It’s possible that learning analytics could identify certain disabilities unintentionally. A student may, for example, exhibit behaviours typical of a dyslexic learner, which are then highlighted by the analytics software. It may be, too, that the student does not recognise that they have a particular disability, and the software has identified it for the first time. Systems which perform such analyses are not currently widely used. If they are in the future then appropriate policies and staff training in how to advise students will need to be put in place.
- Ensure that the analytics do not unfairly single out disabled students
Learning analytics systems could also identify patterns of engagement by disabled students which suggest that they are at academic risk, when in fact they’re on track. A learner may, for example, have a disability which means she can only attend lectures sporadically. Analytics which use attendance monitoring data might suggest that she’s at risk, while she may already be deploying an alternative strategy to keep on top of any course requirements.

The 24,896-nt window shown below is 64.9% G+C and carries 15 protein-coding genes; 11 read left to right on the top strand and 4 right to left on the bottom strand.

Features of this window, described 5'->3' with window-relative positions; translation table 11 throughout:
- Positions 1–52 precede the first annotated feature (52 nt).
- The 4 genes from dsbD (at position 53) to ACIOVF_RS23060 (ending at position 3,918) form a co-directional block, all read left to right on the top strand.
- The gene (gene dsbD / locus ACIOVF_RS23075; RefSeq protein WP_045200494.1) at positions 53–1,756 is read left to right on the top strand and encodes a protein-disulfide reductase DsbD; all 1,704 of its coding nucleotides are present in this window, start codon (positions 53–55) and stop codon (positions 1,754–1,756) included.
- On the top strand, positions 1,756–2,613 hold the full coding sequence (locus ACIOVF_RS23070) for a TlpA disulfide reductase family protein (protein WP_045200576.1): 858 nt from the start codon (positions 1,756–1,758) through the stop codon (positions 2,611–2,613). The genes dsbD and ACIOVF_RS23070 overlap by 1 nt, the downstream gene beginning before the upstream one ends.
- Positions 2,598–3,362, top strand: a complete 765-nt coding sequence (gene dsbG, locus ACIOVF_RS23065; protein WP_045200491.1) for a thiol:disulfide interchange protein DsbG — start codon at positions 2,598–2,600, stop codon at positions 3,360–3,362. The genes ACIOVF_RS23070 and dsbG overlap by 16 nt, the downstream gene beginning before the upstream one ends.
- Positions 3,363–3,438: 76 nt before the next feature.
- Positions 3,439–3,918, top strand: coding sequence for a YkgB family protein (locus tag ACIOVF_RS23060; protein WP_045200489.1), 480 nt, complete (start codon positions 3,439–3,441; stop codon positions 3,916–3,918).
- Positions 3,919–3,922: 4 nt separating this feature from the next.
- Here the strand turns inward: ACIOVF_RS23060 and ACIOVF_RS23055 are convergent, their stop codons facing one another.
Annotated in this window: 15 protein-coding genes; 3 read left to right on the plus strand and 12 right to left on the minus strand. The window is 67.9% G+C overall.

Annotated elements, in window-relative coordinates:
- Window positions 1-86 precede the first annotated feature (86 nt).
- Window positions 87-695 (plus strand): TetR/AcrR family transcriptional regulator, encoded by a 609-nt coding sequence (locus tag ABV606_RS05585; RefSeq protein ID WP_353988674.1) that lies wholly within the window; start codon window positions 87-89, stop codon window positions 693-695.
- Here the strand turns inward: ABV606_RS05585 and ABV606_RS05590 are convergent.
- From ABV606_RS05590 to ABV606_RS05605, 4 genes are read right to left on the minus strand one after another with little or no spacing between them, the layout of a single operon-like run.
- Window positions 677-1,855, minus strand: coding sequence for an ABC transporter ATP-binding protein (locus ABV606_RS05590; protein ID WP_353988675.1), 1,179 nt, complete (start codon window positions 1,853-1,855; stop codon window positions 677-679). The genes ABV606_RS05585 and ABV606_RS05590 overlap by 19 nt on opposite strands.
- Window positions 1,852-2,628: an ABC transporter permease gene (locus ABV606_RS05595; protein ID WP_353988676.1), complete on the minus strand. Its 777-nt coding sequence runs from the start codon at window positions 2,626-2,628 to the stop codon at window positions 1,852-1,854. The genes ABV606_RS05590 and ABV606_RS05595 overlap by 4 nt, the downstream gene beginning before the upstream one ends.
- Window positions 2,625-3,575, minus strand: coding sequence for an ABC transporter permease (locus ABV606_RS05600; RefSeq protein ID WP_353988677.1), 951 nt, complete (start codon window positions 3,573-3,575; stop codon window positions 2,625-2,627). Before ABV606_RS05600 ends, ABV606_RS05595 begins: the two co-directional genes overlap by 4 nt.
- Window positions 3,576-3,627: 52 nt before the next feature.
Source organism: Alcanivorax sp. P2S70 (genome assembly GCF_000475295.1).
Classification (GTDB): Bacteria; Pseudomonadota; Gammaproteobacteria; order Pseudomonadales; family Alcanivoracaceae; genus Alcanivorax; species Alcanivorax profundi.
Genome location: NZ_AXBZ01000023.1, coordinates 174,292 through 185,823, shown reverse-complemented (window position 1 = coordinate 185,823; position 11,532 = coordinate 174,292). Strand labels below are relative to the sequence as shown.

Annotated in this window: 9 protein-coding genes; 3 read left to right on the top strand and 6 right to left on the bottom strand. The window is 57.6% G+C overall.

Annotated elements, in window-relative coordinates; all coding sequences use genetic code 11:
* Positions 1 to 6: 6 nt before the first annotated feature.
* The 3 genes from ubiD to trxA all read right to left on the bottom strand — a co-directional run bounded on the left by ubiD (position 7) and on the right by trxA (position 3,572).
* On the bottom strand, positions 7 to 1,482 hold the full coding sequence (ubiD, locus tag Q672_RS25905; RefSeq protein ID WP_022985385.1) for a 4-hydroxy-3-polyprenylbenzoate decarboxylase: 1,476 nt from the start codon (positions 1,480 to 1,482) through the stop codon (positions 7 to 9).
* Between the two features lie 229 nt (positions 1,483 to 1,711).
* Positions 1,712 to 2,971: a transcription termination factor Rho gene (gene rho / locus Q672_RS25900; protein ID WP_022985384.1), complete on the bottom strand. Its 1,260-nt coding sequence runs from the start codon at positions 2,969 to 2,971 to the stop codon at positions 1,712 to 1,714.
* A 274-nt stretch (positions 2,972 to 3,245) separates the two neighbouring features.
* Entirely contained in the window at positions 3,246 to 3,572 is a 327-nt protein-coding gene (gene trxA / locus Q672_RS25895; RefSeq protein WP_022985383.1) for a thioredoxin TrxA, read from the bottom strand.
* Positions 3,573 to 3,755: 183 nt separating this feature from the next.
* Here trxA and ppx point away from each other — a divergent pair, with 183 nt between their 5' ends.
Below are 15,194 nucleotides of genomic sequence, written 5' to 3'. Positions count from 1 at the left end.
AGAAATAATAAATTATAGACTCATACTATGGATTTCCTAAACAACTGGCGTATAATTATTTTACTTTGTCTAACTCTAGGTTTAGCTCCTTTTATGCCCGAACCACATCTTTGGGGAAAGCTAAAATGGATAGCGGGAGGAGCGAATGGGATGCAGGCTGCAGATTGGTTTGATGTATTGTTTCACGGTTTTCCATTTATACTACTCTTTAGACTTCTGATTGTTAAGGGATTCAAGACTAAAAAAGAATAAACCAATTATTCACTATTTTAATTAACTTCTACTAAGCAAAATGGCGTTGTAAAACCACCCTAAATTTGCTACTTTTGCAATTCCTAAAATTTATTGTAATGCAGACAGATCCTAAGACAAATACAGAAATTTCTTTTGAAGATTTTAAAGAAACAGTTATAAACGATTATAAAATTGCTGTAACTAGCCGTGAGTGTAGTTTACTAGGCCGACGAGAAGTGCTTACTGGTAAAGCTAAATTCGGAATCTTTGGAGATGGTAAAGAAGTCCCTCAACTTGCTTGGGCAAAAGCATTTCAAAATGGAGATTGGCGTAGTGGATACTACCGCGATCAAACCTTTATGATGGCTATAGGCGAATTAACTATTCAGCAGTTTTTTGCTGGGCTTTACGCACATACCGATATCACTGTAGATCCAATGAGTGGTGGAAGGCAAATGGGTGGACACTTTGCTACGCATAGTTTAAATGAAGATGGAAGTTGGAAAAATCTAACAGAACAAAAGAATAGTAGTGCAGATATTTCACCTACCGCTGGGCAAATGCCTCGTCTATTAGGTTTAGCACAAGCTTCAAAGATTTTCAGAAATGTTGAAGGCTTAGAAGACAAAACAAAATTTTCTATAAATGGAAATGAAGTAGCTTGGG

The mediation of any interventions by a personal tutor may help to ensure that individual circumstances are taken into account. However, if any automated alerts are sent out to students, it may be difficult to make sure that they’re always directed appropriately. Algorithms could be developed to take into account student disabilities, though, given the unique nature of each students’ situation, the multiple disabilities experienced by many, and the fact that many learners do not declare disabilities, it’ll be impossible to tweak the predictive models to handle every situation perfectly. Guidance for students in such circumstances may therefore be a way forward – informing them, for example, that predictions may not always be accurate, and that if they have any concerns they should speak to their personal tutor.
- Use analytics to identify modules where there appear to be accessibility issues
Analysing the engagement and achievement of disabled learners may provide insight into how accessible a module is. Cooper, Ferguson & Wolff compared the completion rates of disabled and non-disabled students at the Open University and identified modules with disproportionately high drop out of disabled students. They propose carrying out critical learning path analysis in the future to attempt to discover the precise nature of the accessibility issues which are leading to attrition.
- Ensure that student-facing analytics are accessible